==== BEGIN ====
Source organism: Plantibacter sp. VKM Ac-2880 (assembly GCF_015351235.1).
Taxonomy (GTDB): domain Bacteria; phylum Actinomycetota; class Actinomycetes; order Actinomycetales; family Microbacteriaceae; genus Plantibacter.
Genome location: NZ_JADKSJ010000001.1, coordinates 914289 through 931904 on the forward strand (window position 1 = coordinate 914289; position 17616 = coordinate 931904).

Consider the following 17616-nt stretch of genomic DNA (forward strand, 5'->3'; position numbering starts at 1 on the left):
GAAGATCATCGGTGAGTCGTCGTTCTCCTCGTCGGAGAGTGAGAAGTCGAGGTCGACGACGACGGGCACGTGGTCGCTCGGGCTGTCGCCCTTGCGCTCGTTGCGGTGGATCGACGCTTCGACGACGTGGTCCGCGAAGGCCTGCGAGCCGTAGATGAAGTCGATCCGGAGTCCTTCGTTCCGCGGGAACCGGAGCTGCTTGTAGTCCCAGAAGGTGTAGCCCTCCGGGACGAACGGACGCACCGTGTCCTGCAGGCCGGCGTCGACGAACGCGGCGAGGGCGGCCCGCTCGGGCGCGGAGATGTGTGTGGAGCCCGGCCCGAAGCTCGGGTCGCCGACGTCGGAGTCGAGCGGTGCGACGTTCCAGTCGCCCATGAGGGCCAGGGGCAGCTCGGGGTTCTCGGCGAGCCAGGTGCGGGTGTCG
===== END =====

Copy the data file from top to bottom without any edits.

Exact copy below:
Source organism: Plantibacter sp. VKM Ac-2880 (assembly GCF_015351235.1).
Taxonomy (GTDB): domain Bacteria; phylum Actinomycetota; class Actinomycetes; order Actinomycetales; family Microbacteriaceae; genus Plantibacter.
Genome location: NZ_JADKSJ010000001.1, coordinates 914289 through 931904 on the forward strand (window position 1 = coordinate 914289; position 17616 = coordinate 931904).

Consider the following 17616-nt stretch of genomic DNA (forward strand, 5'->3'; position numbering starts at 1 on the left):
GAAGATCATCGGTGAGTCGTCGTTCTCCTCGTCGGAGAGTGAGAAGTCGAGGTCGACGACGACGGGCACGTGGTCGCTCGGGCTGTCGCCCTTGCGCTCGTTGCGGTGGATCGACGCTTCGACGACGTGGTCCGCGAAGGCCTGCGAGCCGTAGATGAAGTCGATCCGGAGTCCTTCGTTCCGCGGGAACCGGAGCTGCTTGTAGTCCCAGAAGGTGTAGCCCTCCGGGACGAACGGACGCACCGTGTCCTGCAGGCCGGCGTCGACGAACGCGGCGAGGGCGGCCCGCTCGGGCGCGGAGATGTGTGTGGAGCCCGGCCCGAAGCTCGGGTCGCCGACGTCGGAGTCGAGCGGTGCGACGTTCCAGTCGCCCATGAGGGCCAGGGGCAGCTCGGGGTTCTCGGCGAGCCAGGTGCGGGTGTCG